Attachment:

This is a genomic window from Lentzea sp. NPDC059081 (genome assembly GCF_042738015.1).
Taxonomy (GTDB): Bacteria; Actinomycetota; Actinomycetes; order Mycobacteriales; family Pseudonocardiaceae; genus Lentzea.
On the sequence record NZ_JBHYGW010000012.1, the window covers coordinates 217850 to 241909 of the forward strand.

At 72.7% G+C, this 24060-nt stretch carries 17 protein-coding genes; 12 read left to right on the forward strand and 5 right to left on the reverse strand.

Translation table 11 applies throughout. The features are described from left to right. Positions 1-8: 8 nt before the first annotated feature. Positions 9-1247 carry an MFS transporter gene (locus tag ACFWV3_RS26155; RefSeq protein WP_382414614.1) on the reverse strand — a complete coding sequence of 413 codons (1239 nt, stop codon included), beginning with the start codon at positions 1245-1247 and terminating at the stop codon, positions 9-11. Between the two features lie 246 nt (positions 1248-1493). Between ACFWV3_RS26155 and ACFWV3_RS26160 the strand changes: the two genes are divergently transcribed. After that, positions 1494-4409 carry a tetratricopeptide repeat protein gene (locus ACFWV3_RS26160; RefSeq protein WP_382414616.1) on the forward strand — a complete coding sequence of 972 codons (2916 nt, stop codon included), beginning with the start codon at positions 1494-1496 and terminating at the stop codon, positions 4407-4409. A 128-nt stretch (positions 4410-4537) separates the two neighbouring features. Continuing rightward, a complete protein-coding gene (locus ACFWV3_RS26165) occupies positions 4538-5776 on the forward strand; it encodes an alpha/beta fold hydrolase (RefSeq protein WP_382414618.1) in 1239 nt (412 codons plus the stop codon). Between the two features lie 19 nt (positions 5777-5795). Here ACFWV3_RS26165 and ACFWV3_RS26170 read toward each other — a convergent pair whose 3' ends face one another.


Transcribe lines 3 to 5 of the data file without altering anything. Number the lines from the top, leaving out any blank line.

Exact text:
On the sequence record NZ_JBHYGW010000012.1, the window covers coordinates 217850 to 241909 of the forward strand.

At 72.7% G+C, this 24060-nt stretch carries 17 protein-coding genes; 12 read left to right on the forward strand and 5 right to left on the reverse strand.

Translation table 11 applies throughout. The features are described from left to right. Positions 1-8: 8 nt before the first annotated feature. Positions 9-1247 carry an MFS transporter gene (locus tag ACFWV3_RS26155; RefSeq protein WP_382414614.1) on the reverse strand — a complete coding sequence of 413 codons (1239 nt, stop codon included), beginning with the start codon at positions 1245-1247 and terminating at the stop codon, positions 9-11. Between the two features lie 246 nt (positions 1248-1493). Between ACFWV3_RS26155 and ACFWV3_RS26160 the strand changes: the two genes are divergently transcribed. After that, positions 1494-4409 carry a tetratricopeptide repeat protein gene (locus ACFWV3_RS26160; RefSeq protein WP_382414616.1) on the forward strand — a complete coding sequence of 972 codons (2916 nt, stop codon included), beginning with the start codon at positions 1494-1496 and terminating at the stop codon, positions 4407-4409. A 128-nt stretch (positions 4410-4537) separates the two neighbouring features. Continuing rightward, a complete protein-coding gene (locus ACFWV3_RS26165) occupies positions 4538-5776 on the forward strand; it encodes an alpha/beta fold hydrolase (RefSeq protein WP_382414618.1) in 1239 nt (412 codons plus the stop codon). Between the two features lie 19 nt (positions 5777-5795). Here ACFWV3_RS26165 and ACFWV3_RS26170 read toward each other — a convergent pair whose 3' ends face one another.